An Overview of the Sine Amplitude Converter

February 3, 2016

Using power components to architect power chains produces highly optimized solutions. One of the reasons for this is that each power component can use the best switching topology to perform the particular function required. Products with a regulated output voltage such as our Buck Regulators use ZVS topology, for example, while components that perform fixed ratio voltage transformation, such as the VTM and BCM, achieve better performance by using the Sine Amplitude Converter (SAC).

The SAC (see Fig. 1) uses a zero-current, zero-voltage soft switching technique which operates at a fixed switching frequency in excess of 1 MHz to provide low noise, high efficiency and power density, isolated and fixed ratio DC to DC conversion.

Simplified Sine Amplitude Converter (SAC) showing power train components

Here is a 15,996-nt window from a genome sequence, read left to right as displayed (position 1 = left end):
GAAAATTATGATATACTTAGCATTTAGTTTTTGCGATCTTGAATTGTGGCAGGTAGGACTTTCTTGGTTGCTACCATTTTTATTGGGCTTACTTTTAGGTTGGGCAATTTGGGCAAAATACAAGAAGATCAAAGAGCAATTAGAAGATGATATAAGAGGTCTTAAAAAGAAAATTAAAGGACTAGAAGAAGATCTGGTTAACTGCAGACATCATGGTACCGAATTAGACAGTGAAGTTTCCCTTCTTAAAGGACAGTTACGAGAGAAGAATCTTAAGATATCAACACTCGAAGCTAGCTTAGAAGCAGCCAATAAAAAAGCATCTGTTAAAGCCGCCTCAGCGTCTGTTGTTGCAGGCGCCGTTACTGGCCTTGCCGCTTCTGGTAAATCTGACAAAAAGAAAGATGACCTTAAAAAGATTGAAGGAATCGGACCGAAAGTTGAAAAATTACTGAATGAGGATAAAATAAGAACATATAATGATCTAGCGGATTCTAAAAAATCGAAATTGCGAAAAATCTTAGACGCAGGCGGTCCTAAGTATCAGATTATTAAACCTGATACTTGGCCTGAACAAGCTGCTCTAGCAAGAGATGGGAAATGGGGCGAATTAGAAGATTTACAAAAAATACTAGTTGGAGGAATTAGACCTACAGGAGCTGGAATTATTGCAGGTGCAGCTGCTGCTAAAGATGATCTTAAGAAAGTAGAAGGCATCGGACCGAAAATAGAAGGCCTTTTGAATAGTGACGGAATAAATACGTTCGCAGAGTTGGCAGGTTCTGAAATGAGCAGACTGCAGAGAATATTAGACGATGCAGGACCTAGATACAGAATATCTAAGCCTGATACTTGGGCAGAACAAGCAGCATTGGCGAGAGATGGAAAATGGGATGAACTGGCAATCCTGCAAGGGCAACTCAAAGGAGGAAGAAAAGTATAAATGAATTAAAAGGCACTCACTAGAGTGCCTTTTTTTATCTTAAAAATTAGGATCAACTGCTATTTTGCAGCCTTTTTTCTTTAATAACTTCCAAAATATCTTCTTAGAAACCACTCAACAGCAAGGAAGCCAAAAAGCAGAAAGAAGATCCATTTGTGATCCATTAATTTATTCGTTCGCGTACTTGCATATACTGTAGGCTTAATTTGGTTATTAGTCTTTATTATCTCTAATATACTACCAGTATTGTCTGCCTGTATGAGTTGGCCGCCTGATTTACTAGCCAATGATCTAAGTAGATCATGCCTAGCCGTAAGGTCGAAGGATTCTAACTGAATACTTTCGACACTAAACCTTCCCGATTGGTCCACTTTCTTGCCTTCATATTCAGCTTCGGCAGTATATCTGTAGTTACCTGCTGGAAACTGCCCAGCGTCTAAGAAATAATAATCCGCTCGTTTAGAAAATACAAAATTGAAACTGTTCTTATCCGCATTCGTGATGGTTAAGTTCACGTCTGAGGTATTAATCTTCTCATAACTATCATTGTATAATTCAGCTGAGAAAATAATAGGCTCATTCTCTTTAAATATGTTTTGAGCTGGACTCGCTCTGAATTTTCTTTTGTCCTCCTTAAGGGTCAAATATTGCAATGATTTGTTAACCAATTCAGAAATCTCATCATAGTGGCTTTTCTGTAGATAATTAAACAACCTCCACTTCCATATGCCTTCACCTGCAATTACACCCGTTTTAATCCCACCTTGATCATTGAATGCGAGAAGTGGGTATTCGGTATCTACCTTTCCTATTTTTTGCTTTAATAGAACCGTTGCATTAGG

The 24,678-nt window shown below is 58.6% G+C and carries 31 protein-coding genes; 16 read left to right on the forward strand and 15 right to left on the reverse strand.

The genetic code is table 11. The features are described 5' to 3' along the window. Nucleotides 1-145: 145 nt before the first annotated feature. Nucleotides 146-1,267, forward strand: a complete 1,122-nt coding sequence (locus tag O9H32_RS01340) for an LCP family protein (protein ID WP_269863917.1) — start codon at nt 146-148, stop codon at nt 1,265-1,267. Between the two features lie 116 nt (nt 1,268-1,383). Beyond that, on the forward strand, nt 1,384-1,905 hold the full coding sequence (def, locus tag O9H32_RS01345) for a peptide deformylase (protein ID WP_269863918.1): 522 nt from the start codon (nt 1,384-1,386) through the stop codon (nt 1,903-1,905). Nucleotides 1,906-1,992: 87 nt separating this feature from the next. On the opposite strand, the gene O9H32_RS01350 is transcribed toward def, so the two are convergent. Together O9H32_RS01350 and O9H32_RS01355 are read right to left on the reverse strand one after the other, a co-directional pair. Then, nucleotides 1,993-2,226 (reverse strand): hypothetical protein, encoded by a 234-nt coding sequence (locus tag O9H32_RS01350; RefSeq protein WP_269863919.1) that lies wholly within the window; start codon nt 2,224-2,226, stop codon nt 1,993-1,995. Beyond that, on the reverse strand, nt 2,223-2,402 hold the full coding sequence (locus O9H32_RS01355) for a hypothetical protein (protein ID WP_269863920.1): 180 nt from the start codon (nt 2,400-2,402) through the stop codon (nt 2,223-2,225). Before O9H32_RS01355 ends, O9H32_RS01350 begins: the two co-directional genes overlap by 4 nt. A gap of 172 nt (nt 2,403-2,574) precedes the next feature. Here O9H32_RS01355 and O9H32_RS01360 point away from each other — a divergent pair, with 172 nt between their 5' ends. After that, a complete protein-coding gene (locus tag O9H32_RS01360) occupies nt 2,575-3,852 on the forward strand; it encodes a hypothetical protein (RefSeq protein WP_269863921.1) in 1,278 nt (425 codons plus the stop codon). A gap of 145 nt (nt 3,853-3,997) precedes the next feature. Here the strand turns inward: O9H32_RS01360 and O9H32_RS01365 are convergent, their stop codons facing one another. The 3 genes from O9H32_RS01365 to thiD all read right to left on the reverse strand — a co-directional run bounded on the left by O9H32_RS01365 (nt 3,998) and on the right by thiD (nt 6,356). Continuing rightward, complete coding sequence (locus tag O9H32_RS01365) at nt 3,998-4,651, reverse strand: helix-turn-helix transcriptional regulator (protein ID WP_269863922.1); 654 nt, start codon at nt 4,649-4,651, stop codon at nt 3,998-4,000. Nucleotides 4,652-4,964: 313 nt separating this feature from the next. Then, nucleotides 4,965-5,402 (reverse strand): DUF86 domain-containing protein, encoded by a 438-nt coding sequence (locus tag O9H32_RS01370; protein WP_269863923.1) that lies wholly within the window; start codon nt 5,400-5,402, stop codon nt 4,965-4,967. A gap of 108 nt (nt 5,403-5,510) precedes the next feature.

Figure 1 – Simplified Sine Amplitude Converter (SAC) showing power train components


The SAC output voltage is proportional to the input voltage applied at no load as given in the equation below:

SAC equation

Where K is a preset (fixed) value (e.g. 1, 2/3, 1/2, 1/3—– 1/48) and defined as a transformation factor or the turns ratio of SAC module. VIN = Input voltage applied to the SAC, VOUT = Output voltage produced by the SAC.

The SAC operates in a bidirectional power transfer mode, which provides step-down DC to DC conversion when operating in a forward direction from input to output terminals and step-up DC to DC conversion when operating in a reverse direction from output to input terminals and hence it provides the bidirectional power transfer across the isolation. When properly powered, SAC can operate down to zero volt, hence it provides the operation across a wide voltage range.

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